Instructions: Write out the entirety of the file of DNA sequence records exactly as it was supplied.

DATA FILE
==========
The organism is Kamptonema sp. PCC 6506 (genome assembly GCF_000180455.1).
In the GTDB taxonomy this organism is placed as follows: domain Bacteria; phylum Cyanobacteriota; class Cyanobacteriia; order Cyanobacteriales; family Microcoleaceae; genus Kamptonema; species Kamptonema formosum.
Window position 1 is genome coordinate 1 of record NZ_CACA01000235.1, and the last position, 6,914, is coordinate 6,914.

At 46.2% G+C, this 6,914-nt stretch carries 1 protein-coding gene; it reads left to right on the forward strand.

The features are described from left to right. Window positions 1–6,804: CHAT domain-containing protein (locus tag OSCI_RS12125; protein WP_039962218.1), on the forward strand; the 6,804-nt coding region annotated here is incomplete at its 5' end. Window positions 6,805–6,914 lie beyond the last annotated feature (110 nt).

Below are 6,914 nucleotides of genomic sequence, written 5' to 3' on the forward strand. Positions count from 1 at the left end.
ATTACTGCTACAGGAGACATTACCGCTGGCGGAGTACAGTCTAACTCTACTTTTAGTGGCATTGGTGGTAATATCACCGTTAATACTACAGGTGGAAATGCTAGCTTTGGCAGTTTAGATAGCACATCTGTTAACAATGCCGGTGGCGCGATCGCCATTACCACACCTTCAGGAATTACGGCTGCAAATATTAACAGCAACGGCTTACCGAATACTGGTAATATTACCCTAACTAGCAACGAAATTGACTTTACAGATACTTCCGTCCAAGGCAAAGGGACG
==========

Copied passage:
The organism is Kamptonema sp. PCC 6506 (genome assembly GCF_000180455.1).
In the GTDB taxonomy this organism is placed as follows: domain Bacteria; phylum Cyanobacteriota; class Cyanobacteriia; order Cyanobacteriales; family Microcoleaceae; genus Kamptonema; species Kamptonema formosum.
Window position 1 is genome coordinate 1 of record NZ_CACA01000235.1, and the last position, 6,914, is coordinate 6,914.

At 46.2% G+C, this 6,914-nt stretch carries 1 protein-coding gene; it reads left to right on the forward strand.

The features are described from left to right. Window positions 1–6,804: CHAT domain-containing protein (locus tag OSCI_RS12125; protein WP_039962218.1), on the forward strand; the 6,804-nt coding region annotated here is incomplete at its 5' end. Window positions 6,805–6,914 lie beyond the last annotated feature (110 nt).

Below are 6,914 nucleotides of genomic sequence, written 5' to 3' on the forward strand. Positions count from 1 at the left end.
ATTACTGCTACAGGAGACATTACCGCTGGCGGAGTACAGTCTAACTCTACTTTTAGTGGCATTGGTGGTAATATCACCGTTAATACTACAGGTGGAAATGCTAGCTTTGGCAGTTTAGATAGCACATCTGTTAACAATGCCGGTGGCGCGATCGCCATTACCACACCTTCAGGAATTACGGCTGCAAATATTAACAGCAACGGCTTACCGAATACTGGTAATATTACCCTAACTAGCAACGAAATTGACTTTACAGATACTTCCGTCCAAGGCAAAGGGACG